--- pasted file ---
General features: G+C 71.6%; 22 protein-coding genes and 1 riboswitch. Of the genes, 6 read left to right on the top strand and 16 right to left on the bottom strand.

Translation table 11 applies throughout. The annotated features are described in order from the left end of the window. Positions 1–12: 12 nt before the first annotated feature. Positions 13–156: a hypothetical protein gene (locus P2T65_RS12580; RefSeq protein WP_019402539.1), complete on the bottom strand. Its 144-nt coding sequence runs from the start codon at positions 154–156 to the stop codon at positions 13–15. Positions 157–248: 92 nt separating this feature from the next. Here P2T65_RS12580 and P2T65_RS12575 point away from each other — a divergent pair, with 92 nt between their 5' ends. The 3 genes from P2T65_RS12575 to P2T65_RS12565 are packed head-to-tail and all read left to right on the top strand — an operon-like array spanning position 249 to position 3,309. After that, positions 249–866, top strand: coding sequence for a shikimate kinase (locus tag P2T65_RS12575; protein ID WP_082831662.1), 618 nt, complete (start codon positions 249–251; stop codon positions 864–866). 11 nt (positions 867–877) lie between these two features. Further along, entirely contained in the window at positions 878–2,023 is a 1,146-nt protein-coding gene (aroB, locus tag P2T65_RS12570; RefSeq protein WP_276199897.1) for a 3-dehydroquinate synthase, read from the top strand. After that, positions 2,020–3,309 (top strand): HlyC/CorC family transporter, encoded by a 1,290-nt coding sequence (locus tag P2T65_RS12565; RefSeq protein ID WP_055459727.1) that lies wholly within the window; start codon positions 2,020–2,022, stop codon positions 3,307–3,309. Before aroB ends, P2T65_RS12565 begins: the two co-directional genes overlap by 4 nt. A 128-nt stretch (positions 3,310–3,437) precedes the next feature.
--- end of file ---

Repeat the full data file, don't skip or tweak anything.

General features: G+C 71.6%; 22 protein-coding genes and 1 riboswitch. Of the genes, 6 read left to right on the top strand and 16 right to left on the bottom strand.

Translation table 11 applies throughout. The annotated features are described in order from the left end of the window. Positions 1–12: 12 nt before the first annotated feature. Positions 13–156: a hypothetical protein gene (locus P2T65_RS12580; RefSeq protein WP_019402539.1), complete on the bottom strand. Its 144-nt coding sequence runs from the start codon at positions 154–156 to the stop codon at positions 13–15. Positions 157–248: 92 nt separating this feature from the next. Here P2T65_RS12580 and P2T65_RS12575 point away from each other — a divergent pair, with 92 nt between their 5' ends. The 3 genes from P2T65_RS12575 to P2T65_RS12565 are packed head-to-tail and all read left to right on the top strand — an operon-like array spanning position 249 to position 3,309. After that, positions 249–866, top strand: coding sequence for a shikimate kinase (locus tag P2T65_RS12575; protein ID WP_082831662.1), 618 nt, complete (start codon positions 249–251; stop codon positions 864–866). 11 nt (positions 867–877) lie between these two features. Further along, entirely contained in the window at positions 878–2,023 is a 1,146-nt protein-coding gene (aroB, locus tag P2T65_RS12570; RefSeq protein WP_276199897.1) for a 3-dehydroquinate synthase, read from the top strand. After that, positions 2,020–3,309 (top strand): HlyC/CorC family transporter, encoded by a 1,290-nt coding sequence (locus tag P2T65_RS12565; RefSeq protein ID WP_055459727.1) that lies wholly within the window; start codon positions 2,020–2,022, stop codon positions 3,307–3,309. Before aroB ends, P2T65_RS12565 begins: the two co-directional genes overlap by 4 nt. A 128-nt stretch (positions 3,310–3,437) precedes the next feature.